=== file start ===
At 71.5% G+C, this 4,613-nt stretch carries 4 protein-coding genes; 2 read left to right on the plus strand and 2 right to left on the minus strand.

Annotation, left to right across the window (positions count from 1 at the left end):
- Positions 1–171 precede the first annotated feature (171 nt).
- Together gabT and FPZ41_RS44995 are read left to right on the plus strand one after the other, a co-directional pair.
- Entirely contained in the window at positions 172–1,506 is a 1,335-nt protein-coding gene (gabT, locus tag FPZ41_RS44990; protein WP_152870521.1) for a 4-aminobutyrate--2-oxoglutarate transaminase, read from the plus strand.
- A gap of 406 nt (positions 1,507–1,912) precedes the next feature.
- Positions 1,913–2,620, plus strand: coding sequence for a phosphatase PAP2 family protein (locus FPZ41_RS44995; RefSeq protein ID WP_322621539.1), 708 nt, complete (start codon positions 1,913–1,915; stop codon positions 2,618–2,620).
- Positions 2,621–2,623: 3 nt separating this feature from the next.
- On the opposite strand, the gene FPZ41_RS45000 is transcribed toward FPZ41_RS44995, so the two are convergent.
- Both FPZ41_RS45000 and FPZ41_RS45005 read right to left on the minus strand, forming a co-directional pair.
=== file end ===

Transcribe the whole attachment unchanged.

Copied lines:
At 71.5% G+C, this 4,613-nt stretch carries 4 protein-coding genes; 2 read left to right on the plus strand and 2 right to left on the minus strand.

Annotation, left to right across the window (positions count from 1 at the left end):
- Positions 1–171 precede the first annotated feature (171 nt).
- Together gabT and FPZ41_RS44995 are read left to right on the plus strand one after the other, a co-directional pair.
- Entirely contained in the window at positions 172–1,506 is a 1,335-nt protein-coding gene (gabT, locus tag FPZ41_RS44990; protein WP_152870521.1) for a 4-aminobutyrate--2-oxoglutarate transaminase, read from the plus strand.
- A gap of 406 nt (positions 1,507–1,912) precedes the next feature.
- Positions 1,913–2,620, plus strand: coding sequence for a phosphatase PAP2 family protein (locus FPZ41_RS44995; RefSeq protein ID WP_322621539.1), 708 nt, complete (start codon positions 1,913–1,915; stop codon positions 2,618–2,620).
- Positions 2,621–2,623: 3 nt separating this feature from the next.
- On the opposite strand, the gene FPZ41_RS45000 is transcribed toward FPZ41_RS44995, so the two are convergent.
- Both FPZ41_RS45000 and FPZ41_RS45005 read right to left on the minus strand, forming a co-directional pair.